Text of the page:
Residents of Vado, New Mexico, an unincorporated town of about 3,100 in the southern part of the state, were worried that private roads were in such poor shape that first-responders might not be able to reach some homes in an emergency. Because the roads are private, Dona Ana County wasn't responsible for the repairs.

Help came in the form of 60 tons of recycled asphalt roofing, ground into a coarse aggregate that could be used to fill potholes. An organization called Communities in Action and Faith, working with the Environmental Protection Agency and the El Paso, Texas, company that donated the materials, arranged for delivery. As soon as the material was dumped on the side of the road, locals got to work with shovels and wheelbarrows.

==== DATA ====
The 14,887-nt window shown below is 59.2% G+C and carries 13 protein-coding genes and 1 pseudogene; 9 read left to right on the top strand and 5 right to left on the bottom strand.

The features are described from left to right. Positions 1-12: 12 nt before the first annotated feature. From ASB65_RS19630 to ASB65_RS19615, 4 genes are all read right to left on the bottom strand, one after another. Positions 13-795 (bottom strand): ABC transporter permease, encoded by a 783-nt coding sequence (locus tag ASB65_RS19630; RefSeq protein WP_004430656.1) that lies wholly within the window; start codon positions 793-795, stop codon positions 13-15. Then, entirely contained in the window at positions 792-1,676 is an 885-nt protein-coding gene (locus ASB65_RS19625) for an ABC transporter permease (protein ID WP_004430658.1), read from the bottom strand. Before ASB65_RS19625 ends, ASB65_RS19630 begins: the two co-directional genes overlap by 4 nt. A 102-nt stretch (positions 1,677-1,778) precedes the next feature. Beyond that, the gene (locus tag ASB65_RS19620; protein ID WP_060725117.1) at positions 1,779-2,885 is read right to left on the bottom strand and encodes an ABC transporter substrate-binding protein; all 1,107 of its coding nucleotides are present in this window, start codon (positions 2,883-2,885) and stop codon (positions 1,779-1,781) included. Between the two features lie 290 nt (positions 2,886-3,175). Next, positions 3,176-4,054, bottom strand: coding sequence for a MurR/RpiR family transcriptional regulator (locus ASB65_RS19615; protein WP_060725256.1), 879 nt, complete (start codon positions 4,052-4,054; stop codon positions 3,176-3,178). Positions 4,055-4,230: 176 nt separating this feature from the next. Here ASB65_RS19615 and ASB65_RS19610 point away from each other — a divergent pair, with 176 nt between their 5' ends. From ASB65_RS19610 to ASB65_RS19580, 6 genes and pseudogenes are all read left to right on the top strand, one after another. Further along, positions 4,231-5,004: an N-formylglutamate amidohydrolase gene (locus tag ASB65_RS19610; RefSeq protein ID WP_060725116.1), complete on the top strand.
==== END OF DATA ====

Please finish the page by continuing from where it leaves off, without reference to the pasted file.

The company that donated the material wasn't named, but reaction to the story that aired on a local television station was far from positive. "People are all too happy to buy cheap land without services," a poster named Gee Dubb commented, "but when they need something like roads, water and sewer, they want somebody else to pay for it." Another wondered about the environmental implications of using shredded shingles to repair roads, and even complained events had taken place in Del Cerro, not Vado.